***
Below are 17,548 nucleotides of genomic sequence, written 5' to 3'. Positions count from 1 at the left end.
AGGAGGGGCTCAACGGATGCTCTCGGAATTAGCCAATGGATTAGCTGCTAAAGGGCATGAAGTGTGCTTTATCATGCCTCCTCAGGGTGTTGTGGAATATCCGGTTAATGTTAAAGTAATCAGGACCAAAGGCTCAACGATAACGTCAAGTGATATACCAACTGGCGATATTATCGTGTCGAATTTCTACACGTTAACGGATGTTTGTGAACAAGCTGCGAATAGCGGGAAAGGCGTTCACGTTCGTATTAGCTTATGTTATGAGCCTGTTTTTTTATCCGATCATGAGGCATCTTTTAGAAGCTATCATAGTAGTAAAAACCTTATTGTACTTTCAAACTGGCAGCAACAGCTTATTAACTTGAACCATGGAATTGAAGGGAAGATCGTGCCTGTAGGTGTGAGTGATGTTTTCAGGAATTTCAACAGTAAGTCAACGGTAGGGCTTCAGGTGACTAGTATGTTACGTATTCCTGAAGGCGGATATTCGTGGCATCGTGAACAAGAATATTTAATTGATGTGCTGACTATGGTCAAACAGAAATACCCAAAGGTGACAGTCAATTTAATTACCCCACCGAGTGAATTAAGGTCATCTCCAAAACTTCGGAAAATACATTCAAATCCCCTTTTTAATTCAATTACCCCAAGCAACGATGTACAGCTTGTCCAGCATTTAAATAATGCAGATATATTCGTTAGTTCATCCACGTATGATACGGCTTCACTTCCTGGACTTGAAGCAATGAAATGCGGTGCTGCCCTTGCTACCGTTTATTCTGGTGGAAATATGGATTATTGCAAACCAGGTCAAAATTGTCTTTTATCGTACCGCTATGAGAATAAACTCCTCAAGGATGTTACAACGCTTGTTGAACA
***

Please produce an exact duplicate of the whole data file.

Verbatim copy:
Below are 17,548 nucleotides of genomic sequence, written 5' to 3'. Positions count from 1 at the left end.
AGGAGGGGCTCAACGGATGCTCTCGGAATTAGCCAATGGATTAGCTGCTAAAGGGCATGAAGTGTGCTTTATCATGCCTCCTCAGGGTGTTGTGGAATATCCGGTTAATGTTAAAGTAATCAGGACCAAAGGCTCAACGATAACGTCAAGTGATATACCAACTGGCGATATTATCGTGTCGAATTTCTACACGTTAACGGATGTTTGTGAACAAGCTGCGAATAGCGGGAAAGGCGTTCACGTTCGTATTAGCTTATGTTATGAGCCTGTTTTTTTATCCGATCATGAGGCATCTTTTAGAAGCTATCATAGTAGTAAAAACCTTATTGTACTTTCAAACTGGCAGCAACAGCTTATTAACTTGAACCATGGAATTGAAGGGAAGATCGTGCCTGTAGGTGTGAGTGATGTTTTCAGGAATTTCAACAGTAAGTCAACGGTAGGGCTTCAGGTGACTAGTATGTTACGTATTCCTGAAGGCGGATATTCGTGGCATCGTGAACAAGAATATTTAATTGATGTGCTGACTATGGTCAAACAGAAATACCCAAAGGTGACAGTCAATTTAATTACCCCACCGAGTGAATTAAGGTCATCTCCAAAACTTCGGAAAATACATTCAAATCCCCTTTTTAATTCAATTACCCCAAGCAACGATGTACAGCTTGTCCAGCATTTAAATAATGCAGATATATTCGTTAGTTCATCCACGTATGATACGGCTTCACTTCCTGGACTTGAAGCAATGAAATGCGGTGCTGCCCTTGCTACCGTTTATTCTGGTGGAAATATGGATTATTGCAAACCAGGTCAAAATTGTCTTTTATCGTACCGCTATGAGAATAAACTCCTCAAGGATGTTACAACGCTTGTTGAACA